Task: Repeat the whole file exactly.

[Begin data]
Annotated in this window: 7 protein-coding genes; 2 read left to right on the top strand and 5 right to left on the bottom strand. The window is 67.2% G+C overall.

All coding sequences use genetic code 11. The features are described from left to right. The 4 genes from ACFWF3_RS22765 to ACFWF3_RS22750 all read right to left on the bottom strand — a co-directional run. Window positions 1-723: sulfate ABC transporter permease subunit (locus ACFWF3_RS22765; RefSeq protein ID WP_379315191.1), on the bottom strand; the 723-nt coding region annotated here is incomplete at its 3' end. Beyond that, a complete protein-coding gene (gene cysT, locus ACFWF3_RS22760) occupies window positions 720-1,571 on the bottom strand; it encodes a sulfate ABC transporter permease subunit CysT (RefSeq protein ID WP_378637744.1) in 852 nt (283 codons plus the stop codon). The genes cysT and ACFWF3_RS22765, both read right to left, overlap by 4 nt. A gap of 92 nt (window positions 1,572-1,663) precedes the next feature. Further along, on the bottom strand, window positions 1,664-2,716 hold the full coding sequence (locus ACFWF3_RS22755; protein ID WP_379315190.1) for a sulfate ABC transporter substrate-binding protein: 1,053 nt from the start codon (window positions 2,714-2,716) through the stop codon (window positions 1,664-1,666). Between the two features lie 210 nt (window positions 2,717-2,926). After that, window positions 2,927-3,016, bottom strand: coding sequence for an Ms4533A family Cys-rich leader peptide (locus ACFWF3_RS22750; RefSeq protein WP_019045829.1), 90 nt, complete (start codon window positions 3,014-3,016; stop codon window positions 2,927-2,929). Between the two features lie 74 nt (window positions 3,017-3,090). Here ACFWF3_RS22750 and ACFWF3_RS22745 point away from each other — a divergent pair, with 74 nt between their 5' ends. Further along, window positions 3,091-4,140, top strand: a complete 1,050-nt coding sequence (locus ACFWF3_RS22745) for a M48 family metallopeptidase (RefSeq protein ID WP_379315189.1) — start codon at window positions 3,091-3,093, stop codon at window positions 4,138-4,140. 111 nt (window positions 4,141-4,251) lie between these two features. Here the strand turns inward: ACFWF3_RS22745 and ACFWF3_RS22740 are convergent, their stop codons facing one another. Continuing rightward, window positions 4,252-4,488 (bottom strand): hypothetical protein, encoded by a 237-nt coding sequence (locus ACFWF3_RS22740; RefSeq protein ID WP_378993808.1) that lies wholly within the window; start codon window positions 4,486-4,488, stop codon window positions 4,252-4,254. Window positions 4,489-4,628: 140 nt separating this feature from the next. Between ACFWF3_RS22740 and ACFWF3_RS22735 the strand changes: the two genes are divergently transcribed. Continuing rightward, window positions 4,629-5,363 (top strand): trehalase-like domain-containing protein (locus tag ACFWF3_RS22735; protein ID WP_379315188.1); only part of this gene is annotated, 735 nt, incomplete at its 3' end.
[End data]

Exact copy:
Annotated in this window: 7 protein-coding genes; 2 read left to right on the top strand and 5 right to left on the bottom strand. The window is 67.2% G+C overall.

All coding sequences use genetic code 11. The features are described from left to right. The 4 genes from ACFWF3_RS22765 to ACFWF3_RS22750 all read right to left on the bottom strand — a co-directional run. Window positions 1-723: sulfate ABC transporter permease subunit (locus ACFWF3_RS22765; RefSeq protein ID WP_379315191.1), on the bottom strand; the 723-nt coding region annotated here is incomplete at its 3' end. Beyond that, a complete protein-coding gene (gene cysT, locus ACFWF3_RS22760) occupies window positions 720-1,571 on the bottom strand; it encodes a sulfate ABC transporter permease subunit CysT (RefSeq protein ID WP_378637744.1) in 852 nt (283 codons plus the stop codon). The genes cysT and ACFWF3_RS22765, both read right to left, overlap by 4 nt. A gap of 92 nt (window positions 1,572-1,663) precedes the next feature. Further along, on the bottom strand, window positions 1,664-2,716 hold the full coding sequence (locus ACFWF3_RS22755; protein ID WP_379315190.1) for a sulfate ABC transporter substrate-binding protein: 1,053 nt from the start codon (window positions 2,714-2,716) through the stop codon (window positions 1,664-1,666). Between the two features lie 210 nt (window positions 2,717-2,926). After that, window positions 2,927-3,016, bottom strand: coding sequence for an Ms4533A family Cys-rich leader peptide (locus ACFWF3_RS22750; RefSeq protein WP_019045829.1), 90 nt, complete (start codon window positions 3,014-3,016; stop codon window positions 2,927-2,929). Between the two features lie 74 nt (window positions 3,017-3,090). Here ACFWF3_RS22750 and ACFWF3_RS22745 point away from each other — a divergent pair, with 74 nt between their 5' ends. Further along, window positions 3,091-4,140, top strand: a complete 1,050-nt coding sequence (locus ACFWF3_RS22745) for a M48 family metallopeptidase (RefSeq protein ID WP_379315189.1) — start codon at window positions 3,091-3,093, stop codon at window positions 4,138-4,140. 111 nt (window positions 4,141-4,251) lie between these two features. Here the strand turns inward: ACFWF3_RS22745 and ACFWF3_RS22740 are convergent, their stop codons facing one another. Continuing rightward, window positions 4,252-4,488 (bottom strand): hypothetical protein, encoded by a 237-nt coding sequence (locus ACFWF3_RS22740; RefSeq protein ID WP_378993808.1) that lies wholly within the window; start codon window positions 4,486-4,488, stop codon window positions 4,252-4,254. Window positions 4,489-4,628: 140 nt separating this feature from the next. Between ACFWF3_RS22740 and ACFWF3_RS22735 the strand changes: the two genes are divergently transcribed. Continuing rightward, window positions 4,629-5,363 (top strand): trehalase-like domain-containing protein (locus tag ACFWF3_RS22735; protein ID WP_379315188.1); only part of this gene is annotated, 735 nt, incomplete at its 3' end.